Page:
By Kateryna Babkina, translated by Hanna Leliv

Your eyes shine whenever you tell me about it, as if you're revealing a great secret, as if you're opening your heart to me in order to share your most intimate—and happiest—childhood memory. It may as well be true. As if I don't hear the same thing nearly every day from dozens of people—mostly old, because the young don't often recall their pasts.

Your face lights up.

"You're Ukrainian?" you ask, then say,

"You know what? One of my grandparents was from Ukraine."

"Wow," I say.

So many times now I've just said wow and fallen silent to open up a space for a story. If there was one, of course.

Over the past three months that I've lived and traveled in the United States, I've thought of my homeland and imagined it the way that Americans have described it to me, not the way that I've known it.

When you tell me about it, I see a boundless land of grandparents.

I’ve never heard anyone tell me so many wonderful things about my home country as you have, the things that you learned from your grandparents’ stories.

Gardens with swings, endless sunflower fields, old bikes jingling along the paths, neat little houses and cozy apartments smelling of chicken broth and apple pie. In that country, rivers and lakes were only there to fish at dawn, forests to pick mushrooms, follow unusual animal tracks, watch birds, and learn the names of plants. Fluffy snow fell there during the winter so people could go sledding and skiing, and the ice was always so nice and smooth, perfect for skating.

There's only so much that people remember about their grandparents.

In that imaginary country, slow-paced, calm, and caring grandpas and grandmas grandparented from dawn until dusk; read their grandparentish newspapers and books; cooked their grandparentish meals; watched their kind and naive grandparentish T.V. programs; listened to their grandparentish morning radio shows; came up with new grandparentish stories.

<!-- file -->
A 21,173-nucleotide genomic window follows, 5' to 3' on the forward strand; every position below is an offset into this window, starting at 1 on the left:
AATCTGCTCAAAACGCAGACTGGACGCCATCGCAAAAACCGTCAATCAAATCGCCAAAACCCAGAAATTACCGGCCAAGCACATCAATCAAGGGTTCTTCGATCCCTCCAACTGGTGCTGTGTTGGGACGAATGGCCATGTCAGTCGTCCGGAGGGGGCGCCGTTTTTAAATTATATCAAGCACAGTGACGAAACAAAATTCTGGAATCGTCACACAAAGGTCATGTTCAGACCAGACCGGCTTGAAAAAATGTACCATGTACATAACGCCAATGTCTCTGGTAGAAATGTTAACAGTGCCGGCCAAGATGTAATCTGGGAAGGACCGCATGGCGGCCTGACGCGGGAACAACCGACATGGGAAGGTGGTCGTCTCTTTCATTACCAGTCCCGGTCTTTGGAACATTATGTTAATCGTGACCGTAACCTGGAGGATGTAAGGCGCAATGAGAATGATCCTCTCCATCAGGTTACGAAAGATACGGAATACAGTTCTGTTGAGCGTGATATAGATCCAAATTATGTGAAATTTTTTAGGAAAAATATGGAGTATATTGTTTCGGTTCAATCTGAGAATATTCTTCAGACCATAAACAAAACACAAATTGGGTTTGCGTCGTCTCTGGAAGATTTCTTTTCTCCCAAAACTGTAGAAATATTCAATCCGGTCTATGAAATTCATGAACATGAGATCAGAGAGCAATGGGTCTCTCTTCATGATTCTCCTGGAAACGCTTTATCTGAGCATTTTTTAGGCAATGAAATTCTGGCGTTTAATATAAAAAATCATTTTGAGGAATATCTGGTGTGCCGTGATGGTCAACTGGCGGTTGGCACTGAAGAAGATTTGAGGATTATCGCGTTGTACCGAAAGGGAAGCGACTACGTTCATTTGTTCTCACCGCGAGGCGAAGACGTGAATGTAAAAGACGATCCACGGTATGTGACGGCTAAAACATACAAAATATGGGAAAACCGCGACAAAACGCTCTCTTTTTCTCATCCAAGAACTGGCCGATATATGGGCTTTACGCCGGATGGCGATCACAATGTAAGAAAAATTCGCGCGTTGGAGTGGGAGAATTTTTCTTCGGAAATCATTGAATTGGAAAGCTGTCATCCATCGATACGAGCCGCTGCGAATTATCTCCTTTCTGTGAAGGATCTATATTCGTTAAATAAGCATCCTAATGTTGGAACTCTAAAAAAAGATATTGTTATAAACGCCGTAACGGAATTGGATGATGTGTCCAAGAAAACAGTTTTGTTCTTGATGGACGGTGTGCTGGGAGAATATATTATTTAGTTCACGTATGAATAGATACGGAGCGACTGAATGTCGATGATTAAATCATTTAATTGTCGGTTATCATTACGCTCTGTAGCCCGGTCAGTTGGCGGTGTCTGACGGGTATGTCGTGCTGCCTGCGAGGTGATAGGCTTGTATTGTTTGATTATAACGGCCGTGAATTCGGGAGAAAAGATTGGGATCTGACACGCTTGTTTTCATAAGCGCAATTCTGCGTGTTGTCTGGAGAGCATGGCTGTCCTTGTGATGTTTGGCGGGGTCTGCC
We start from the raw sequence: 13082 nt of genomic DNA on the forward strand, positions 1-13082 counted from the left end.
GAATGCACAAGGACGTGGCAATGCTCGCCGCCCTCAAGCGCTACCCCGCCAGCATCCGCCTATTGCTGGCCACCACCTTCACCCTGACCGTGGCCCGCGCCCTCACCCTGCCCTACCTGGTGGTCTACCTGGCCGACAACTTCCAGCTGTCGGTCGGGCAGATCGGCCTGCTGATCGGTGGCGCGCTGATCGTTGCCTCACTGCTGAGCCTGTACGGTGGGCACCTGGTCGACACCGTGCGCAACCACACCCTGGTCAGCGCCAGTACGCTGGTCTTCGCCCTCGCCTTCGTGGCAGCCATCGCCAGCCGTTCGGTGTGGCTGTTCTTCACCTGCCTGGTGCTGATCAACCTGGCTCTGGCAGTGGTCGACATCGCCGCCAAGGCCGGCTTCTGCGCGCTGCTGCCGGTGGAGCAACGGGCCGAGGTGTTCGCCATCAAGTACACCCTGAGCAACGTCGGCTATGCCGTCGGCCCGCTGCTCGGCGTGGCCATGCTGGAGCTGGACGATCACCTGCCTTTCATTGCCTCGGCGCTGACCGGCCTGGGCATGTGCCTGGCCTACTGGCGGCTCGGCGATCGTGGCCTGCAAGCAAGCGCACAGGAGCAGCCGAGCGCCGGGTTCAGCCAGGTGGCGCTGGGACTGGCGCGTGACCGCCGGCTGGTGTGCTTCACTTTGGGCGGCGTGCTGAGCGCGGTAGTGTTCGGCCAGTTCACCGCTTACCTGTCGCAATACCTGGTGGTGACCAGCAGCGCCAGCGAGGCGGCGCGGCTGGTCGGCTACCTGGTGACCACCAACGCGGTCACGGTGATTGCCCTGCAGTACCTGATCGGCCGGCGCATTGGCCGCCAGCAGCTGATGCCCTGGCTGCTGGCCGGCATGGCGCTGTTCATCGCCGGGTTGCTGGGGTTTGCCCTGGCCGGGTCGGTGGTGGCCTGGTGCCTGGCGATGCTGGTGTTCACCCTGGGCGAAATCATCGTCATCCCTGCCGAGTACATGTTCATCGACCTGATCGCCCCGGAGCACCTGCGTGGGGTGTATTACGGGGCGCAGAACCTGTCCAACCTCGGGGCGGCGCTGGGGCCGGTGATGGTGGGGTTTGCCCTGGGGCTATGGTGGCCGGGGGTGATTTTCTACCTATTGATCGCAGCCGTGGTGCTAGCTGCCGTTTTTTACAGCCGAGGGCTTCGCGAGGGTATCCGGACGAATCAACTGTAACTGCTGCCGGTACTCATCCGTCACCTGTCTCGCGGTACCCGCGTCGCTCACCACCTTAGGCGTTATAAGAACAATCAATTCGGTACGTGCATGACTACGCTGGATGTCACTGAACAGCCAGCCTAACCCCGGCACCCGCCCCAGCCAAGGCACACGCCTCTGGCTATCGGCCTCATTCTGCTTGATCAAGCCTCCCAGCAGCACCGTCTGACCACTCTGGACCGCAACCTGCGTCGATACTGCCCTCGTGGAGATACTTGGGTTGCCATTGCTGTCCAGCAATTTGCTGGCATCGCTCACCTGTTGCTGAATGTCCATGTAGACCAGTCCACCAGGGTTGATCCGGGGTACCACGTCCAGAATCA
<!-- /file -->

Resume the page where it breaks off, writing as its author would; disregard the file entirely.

How did that imaginary land come into being? Well, the very first Ukrainian grandparent arrived in Jamestown in 1607 on Captain John Smith's ship. It was only two centuries later, in 1877, that the first significant wave of immigration brought 350,000 Ukrainian grandparents to the United States. Most of them worked in Pennsylvania's coal mines, though four hundred slaved away on Hawaii's sugar plantations until they were forcibly released in 1899, an experience rarely shared with other white Americans.

Another twenty thousand—the second wave—arrived between the two World Wars. During and after WWII, the United States got one hundred thousand more grandparents. The fourth wave of grandparents, still in their youth, crashed on the American shore in the final years of the Soviet Union—when the government was too weak to support the Iron Curtain—and immediately after the U.S.S.R. collapsed. The fifth wave is rolling in right now, those displaced after Russia occupied Crimea, an action that triggered the war in Eastern Ukraine. These immigrants have yet to become someone's grandparents.

I talk about the things that grandparents ran away from, the things that wouldn’t have let them survive and become actual grandparents had they decided not to suffer, leave everything they loved behind—and flee.

There are as many Ukrainian grandparents in the United States as there are people living in San Francisco or Austin, slightly more than in Detroit, Seattle, or Portland. What do these people tell their grandkids when they reminisce about the days when they lived back in Ukraine? What do old people remember best about their youth, the times when, despite all the hardships, they were still strong, beautiful, and full of hope, when their hearts burned and their futures promised unknown wonders, when they could rejoice because all the good things were still ahead of them? Those were the times when they fell in love, when they had not yet lost their loved ones, when they didn't think much about the passing days. The times when they could change anything for the better. Which memories did they feel like keeping when they became grandparents? Only the best ones—I'm sure I don't need to tell you about it.